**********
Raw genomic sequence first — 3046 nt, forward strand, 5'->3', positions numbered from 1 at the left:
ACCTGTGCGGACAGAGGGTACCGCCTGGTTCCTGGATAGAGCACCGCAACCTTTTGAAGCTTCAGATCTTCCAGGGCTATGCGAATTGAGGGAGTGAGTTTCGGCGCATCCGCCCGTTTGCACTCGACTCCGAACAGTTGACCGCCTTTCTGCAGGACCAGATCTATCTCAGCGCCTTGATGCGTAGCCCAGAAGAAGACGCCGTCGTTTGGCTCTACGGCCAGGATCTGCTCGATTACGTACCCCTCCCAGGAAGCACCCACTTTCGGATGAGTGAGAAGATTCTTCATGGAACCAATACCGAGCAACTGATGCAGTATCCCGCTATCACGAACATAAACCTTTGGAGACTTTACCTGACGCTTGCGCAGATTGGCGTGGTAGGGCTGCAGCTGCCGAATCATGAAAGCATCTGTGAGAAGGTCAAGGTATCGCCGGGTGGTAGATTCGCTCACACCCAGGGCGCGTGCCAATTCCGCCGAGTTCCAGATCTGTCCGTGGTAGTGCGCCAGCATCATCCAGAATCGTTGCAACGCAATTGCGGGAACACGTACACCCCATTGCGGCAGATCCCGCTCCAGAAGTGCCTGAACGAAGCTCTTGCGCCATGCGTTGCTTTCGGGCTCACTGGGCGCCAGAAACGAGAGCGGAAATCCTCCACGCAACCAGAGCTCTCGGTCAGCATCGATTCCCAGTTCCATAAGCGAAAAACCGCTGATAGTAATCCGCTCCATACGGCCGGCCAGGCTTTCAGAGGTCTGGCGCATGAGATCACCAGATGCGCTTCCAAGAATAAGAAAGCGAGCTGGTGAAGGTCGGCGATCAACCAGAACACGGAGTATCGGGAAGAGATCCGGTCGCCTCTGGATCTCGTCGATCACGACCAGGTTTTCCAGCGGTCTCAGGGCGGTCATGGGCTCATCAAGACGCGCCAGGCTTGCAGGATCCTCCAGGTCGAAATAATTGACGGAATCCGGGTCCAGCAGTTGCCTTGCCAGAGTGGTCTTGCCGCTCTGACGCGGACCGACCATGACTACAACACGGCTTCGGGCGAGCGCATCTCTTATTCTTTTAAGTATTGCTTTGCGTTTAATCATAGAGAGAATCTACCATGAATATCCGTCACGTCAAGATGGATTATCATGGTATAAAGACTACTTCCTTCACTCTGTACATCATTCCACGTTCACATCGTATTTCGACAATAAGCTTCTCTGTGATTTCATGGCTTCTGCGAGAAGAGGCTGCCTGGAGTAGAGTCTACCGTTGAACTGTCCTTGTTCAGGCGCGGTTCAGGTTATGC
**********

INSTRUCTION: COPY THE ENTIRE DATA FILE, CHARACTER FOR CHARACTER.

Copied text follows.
Raw genomic sequence first — 3046 nt, forward strand, 5'->3', positions numbered from 1 at the left:
ACCTGTGCGGACAGAGGGTACCGCCTGGTTCCTGGATAGAGCACCGCAACCTTTTGAAGCTTCAGATCTTCCAGGGCTATGCGAATTGAGGGAGTGAGTTTCGGCGCATCCGCCCGTTTGCACTCGACTCCGAACAGTTGACCGCCTTTCTGCAGGACCAGATCTATCTCAGCGCCTTGATGCGTAGCCCAGAAGAAGACGCCGTCGTTTGGCTCTACGGCCAGGATCTGCTCGATTACGTACCCCTCCCAGGAAGCACCCACTTTCGGATGAGTGAGAAGATTCTTCATGGAACCAATACCGAGCAACTGATGCAGTATCCCGCTATCACGAACATAAACCTTTGGAGACTTTACCTGACGCTTGCGCAGATTGGCGTGGTAGGGCTGCAGCTGCCGAATCATGAAAGCATCTGTGAGAAGGTCAAGGTATCGCCGGGTGGTAGATTCGCTCACACCCAGGGCGCGTGCCAATTCCGCCGAGTTCCAGATCTGTCCGTGGTAGTGCGCCAGCATCATCCAGAATCGTTGCAACGCAATTGCGGGAACACGTACACCCCATTGCGGCAGATCCCGCTCCAGAAGTGCCTGAACGAAGCTCTTGCGCCATGCGTTGCTTTCGGGCTCACTGGGCGCCAGAAACGAGAGCGGAAATCCTCCACGCAACCAGAGCTCTCGGTCAGCATCGATTCCCAGTTCCATAAGCGAAAAACCGCTGATAGTAATCCGCTCCATACGGCCGGCCAGGCTTTCAGAGGTCTGGCGCATGAGATCACCAGATGCGCTTCCAAGAATAAGAAAGCGAGCTGGTGAAGGTCGGCGATCAACCAGAACACGGAGTATCGGGAAGAGATCCGGTCGCCTCTGGATCTCGTCGATCACGACCAGGTTTTCCAGCGGTCTCAGGGCGGTCATGGGCTCATCAAGACGCGCCAGGCTTGCAGGATCCTCCAGGTCGAAATAATTGACGGAATCCGGGTCCAGCAGTTGCCTTGCCAGAGTGGTCTTGCCGCTCTGACGCGGACCGACCATGACTACAACACGGCTTCGGGCGAGCGCATCTCTTATTCTTTTAAGTATTGCTTTGCGTTTAATCATAGAGAGAATCTACCATGAATATCCGTCACGTCAAGATGGATTATCATGGTATAAAGACTACTTCCTTCACTCTGTACATCATTCCACGTTCACATCGTATTTCGACAATAAGCTTCTCTGTGATTTCATGGCTTCTGCGAGAAGAGGCTGCCTGGAGTAGAGTCTACCGTTGAACTGTCCTTGTTCAGGCGCGGTTCAGGTTATGC